The problem with High Obedinece Training is that you can tap into their breed and nurture it. This can backfire when dealing with some unwanted behaviors like herding scooters, chasing kids, excessive barking, obsessive bahviors, attacking strangers, protecting your house/you or fighting with other dogs. Regular Family dog owners do not benefit from nurturing the breed of their dog. The most obvious examples are Pit Bulls or Dobermans whom were breed to fight or cattle dogs with herding tendencies that will chase bikes, kids, runners or anything that moves. 

 

So, How do you teach your dogs Not to do things? 

 

The answer is with Behavioral Training. When you have a family dog, usually this “Not to do things” are unwanted behaviors like excessive barking, pulling on the leash, biting, aggression, jumping on people, resource guarding, destructive behaviors etc.

All these behaviors are not fixed by encouraging excitement, high arousal, high dopamine or high drive. Quite the opposite. These behaviors can only be modified with self control, calm energy, boundaries and a sound state of mind. 

When dealing with these behaviors all of a sudden the excessive encouragement of excitement, high arousal, high drive and high dopamine used in Obedience Training are not going to help. Even worse, they can backfire if you’re not careful. 

Behavior Training is based on emotional state of mind, self control and social skills. Training and Conditioning is about micromanaging and redirecting every move the dog does without really working on the state of mind of the dog. 

 

What’s Behavior Training?

 

Behavior is based on Agency: your dog’s abilty to control their state of mind and your dog’s ability to control their emotional responses to environments or triggers. 

Behavior  training has to do with helping your dog to be in a sound state of mind. The skills needed are self control, respect and boundaries. It is based on your body language skills, energy control and mastering techniques that changes the emotional response of your dog, not necessarily redirecting them all the time. These techniques can include desensitation, counter-conditioning, enrichment, differential reinforcement, ABA and Coping Skills and Social 

A different way of seeing this is thinking of Behavior as social skills (being in a controlled state of mind and emotionally sound) and thinking of Obedience Training as going to Harvard or Yale, where you can learn very specific skills.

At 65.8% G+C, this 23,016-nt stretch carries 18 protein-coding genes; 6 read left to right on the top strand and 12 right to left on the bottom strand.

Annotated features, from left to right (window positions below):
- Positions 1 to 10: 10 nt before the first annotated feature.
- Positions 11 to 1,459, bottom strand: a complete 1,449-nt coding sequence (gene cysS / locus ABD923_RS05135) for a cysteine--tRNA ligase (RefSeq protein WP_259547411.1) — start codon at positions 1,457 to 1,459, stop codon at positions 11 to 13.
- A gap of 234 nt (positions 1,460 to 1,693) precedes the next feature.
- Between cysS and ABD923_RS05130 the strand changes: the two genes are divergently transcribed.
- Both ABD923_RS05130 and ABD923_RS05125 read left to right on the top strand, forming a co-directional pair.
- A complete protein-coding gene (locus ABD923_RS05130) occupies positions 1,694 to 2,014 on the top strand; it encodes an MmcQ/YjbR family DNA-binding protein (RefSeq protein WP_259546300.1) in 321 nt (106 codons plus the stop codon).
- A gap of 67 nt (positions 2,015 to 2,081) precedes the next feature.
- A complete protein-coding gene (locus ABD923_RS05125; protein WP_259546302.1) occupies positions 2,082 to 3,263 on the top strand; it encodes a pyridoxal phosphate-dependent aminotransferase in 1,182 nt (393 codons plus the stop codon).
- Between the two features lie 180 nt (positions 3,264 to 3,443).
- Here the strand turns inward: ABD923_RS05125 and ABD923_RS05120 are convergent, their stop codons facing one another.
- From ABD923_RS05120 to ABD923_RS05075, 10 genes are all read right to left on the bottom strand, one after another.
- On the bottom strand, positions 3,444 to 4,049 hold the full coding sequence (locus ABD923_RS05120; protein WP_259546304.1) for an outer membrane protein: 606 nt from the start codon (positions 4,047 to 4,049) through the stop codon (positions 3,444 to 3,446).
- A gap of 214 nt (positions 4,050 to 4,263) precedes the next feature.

The one that will put you in trouble is the lack of social and behavioral skills (Behavioral Training). In other words you are not going to go to jail because didn´t go to Yale, but you will go to jail if you destroy Yale.

In animal world this has nothing to do with being ¨good¨ or ¨bad¨, it has to do with being ¨in a controlled state of mind¨ (green zone) or in an out of controlled state of mind¨ (red zone).  If your dog is in the wrong state of mind, no matter how much training and conditioning you´ve worked on, your dog wont´t listen. Any animal on fight/flight state of mind will not listen to anyone unless you force them. And forcing does not create acceptance it creates resistance.

To change behavior you basically need three things: 

1. The ability to master techniques to change your dog’s state of mind or emotional response to triggers or environments.

2. Effectively communicate with your dog: Body language and energy. Different from hand signals and treats. 

3. A solid relationship with your dog where your dog fully trusts you. This has to do with parenting not with dominance.

 

Conclusion.

 

In a nut shell Obedience Training is a method for learning skills, while Behavior Training is a way of being where your dog learns to control him/herself.  

Knowing when and how to use and integrate this two different approaches: Obedience Training and Behavior Training is key in order to create and to maintain a harmonious relationship for any family dog. If you have a family dog and you’re interested in learning how to have a well behaved and well trained dog click this link Pawmos Online Dog Training.

 

© Gabriel Riesco, Pawmos Dog Training LLC |   All Rights Reserved February 2023